Three Kitchen Time-Saving Tips

kitchen tips

I won’t sugar coat it. Eating right takes work. There’s planning, shopping and of course… the cooking. It can feel like a full time job trying to stay on top of it all. And then you get through a week – “whoa, I did it!” And Monday comes again…

I’ll let you in on a secret though… it doesn’t have to be this way. With a little strategy you can save yourself hours in the kitchen and make more time for the things you really want to be doing… like the other kind of vegging. Here are a few tricks you can use in the kitchen to help you save time and sanity….

Use Leftovers – A Monday night is very different from a Thursday night. We all have the best of intentions at the beginning of the week, but by the end the take-out menu stack can be all to enticing. So set yourself up for a healthy week by harnessing that “it’s a new week” motivation and make a few things that will give you plenty of leftovers to work with when you run out of steam. Spaghetti squash can be combined with other veggies and sauce for a pasta, or add it to a soup as “noodles.” Cook up pots of grains, beans, lentils and combine them with your favorite veggies and seasonings later in the week. With part of the work already done, you’ll cut your cooking (and clean up) time in half.

Multitask – My philosophy is if you’re going to mess up the kitchen, make it count! And get as much done and prepared when your kitchen is already a disaster as you possibly can. For me, this means making my lunch for the next day while dinner is cooking. If you have kids, it could be making baby food, snacks, lunches, anything easy and edible while you’re at it. You already have the things out that you’ll need. And you’ll already have to clean up the kitchen anyway. So knock it out. And it’ll be one less thing you have to do (and clean) later. Plus it gives you something to do other than checking Instagram while you wait for the water to boil.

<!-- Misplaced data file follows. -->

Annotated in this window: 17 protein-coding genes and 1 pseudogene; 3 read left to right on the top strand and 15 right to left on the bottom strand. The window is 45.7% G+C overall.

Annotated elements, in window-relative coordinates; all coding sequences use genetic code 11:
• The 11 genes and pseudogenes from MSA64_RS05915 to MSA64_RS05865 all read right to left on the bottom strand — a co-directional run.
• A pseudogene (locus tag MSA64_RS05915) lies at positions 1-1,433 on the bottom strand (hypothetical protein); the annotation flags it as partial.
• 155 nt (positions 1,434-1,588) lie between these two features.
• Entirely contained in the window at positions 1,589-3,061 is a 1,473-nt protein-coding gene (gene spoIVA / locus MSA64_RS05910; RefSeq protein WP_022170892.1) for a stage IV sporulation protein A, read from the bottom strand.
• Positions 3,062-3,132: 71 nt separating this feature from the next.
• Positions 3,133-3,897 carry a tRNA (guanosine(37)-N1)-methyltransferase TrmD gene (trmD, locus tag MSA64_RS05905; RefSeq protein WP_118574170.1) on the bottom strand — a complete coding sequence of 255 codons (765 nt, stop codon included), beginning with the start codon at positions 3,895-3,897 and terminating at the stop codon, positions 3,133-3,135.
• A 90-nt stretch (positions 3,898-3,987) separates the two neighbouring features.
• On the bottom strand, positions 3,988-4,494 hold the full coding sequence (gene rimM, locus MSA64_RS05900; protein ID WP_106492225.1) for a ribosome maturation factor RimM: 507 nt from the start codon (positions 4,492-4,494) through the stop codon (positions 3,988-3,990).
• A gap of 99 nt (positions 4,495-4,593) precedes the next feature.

Prep Ahead – Again, here’s where that “it’s a new week” energy can really serve you well. After going to the store, instead of shoving all your veg in the fridge, chop them up first and store them in containers. With that part out of the way, most of the work is done. And putting a meal together is just a matter of combining a few ingredients. Use your chopped veg in salads, stir fries or whatever else you have planned to make for the week. And in the time you would have spent chopping each night, go for walk, read a book, catch up on the DVR, or whatever else YOU want to do.